Is the fault really in our stars?

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Jillian Augustine, Arts Editor
@JillAugCourant

Senior and active astrology believer Lexie Soro (predominantly Aries) uses astrology differently than the typical quick scroll-through of a horoscope. “I check my horoscope everyday. I tend to check it towards late afternoon or evening in order to allow myself the chance to connect it with things that have happened throughout my day and sometimes to even help me make sense of situations,” Lexie said.

While the strategy of using astrology to reflect on the day rather than predict is unique, she’s not alone in this deeper application of the stars—anonymous Junior (Sagittarius rising) also finds a different way to consider the universe. “I tend to use the description of my sign to learn more about my strengths and weaknesses. I see these as things that I can build upon to better my life.”

The truth is, astrology goes alot deeper than simply projecting how your day-to-day will go because of your specific sign. In fact, you’re actually not just one sign at all. Lexie said, “There are many different factors other than your birthday that determine which signs you represent, which also means that you are not usually only one specific sign.”

These different factors are expressed on something called the “Wheel of the Zodiac”, which is a visual circle that includes all 12 signs, with the 4 elements: Earth, Air, Water, and Fire, occupying the center. Lexie said, “Through using this wheel you are able to find which zodiac sign you most occupy opposed to others. This is where the misconception comes in that you are an individual sign based on only your birth date.”

The typical sign that horoscopes are based on is called a person’s “rising sign.” However, there are many other signs that make up a person’s full astrological profile. One person can have a different sign placement for every planet, as well as the sun and the moon. These factors are all based on the date, time, and place of your birth. Occupying multiple signs in different zones means that you have certain traits from each of your signs. For example, you may have the practicality of a Taurus rising, the emotional security of a Cancer moon, and the short attention span of a Gemini in mars; all contributing to your overall personality!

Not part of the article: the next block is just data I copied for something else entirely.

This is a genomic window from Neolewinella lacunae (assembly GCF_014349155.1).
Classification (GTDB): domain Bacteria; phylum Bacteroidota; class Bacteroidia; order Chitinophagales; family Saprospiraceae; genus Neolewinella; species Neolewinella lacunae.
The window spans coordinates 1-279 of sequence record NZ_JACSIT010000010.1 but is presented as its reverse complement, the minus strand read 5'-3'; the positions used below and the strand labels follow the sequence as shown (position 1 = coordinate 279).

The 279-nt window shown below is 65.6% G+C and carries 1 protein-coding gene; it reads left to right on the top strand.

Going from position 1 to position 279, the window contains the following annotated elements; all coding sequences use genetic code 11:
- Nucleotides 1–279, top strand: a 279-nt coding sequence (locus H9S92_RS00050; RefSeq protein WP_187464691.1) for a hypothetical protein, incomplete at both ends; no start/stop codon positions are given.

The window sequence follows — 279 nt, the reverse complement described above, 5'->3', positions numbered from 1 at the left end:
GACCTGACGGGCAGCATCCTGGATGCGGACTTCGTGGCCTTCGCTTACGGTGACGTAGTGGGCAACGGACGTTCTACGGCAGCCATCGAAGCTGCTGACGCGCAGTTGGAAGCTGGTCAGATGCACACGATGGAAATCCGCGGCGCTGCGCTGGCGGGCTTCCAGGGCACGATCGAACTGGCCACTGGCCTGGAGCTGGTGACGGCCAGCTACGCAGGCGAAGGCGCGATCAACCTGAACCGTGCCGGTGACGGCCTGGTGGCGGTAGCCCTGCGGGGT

When it came to her own traits Lexie said, “I do find a lot of similarities with the description of a general aries and there have been many times where my daily horoscope seems to be crazy accurate.”

For senior and Libra rising Olivia Barden, however, astrology is not such a big part of her life. “I don’t think that the movements of extraterrestrial bodies can have such an impact on the daily lives of humans- if they do, then all of our findings about sensation and perception would be false.”

Olivia, while admitting to occasionally scrolling through her weekly horoscope, says that when she does, she often finds them to be, “full of generalizations that could apply to anyone.” Olivia says that while she believes people can find connections to their beliefs and lives through astrology, she personally prefers not to read them.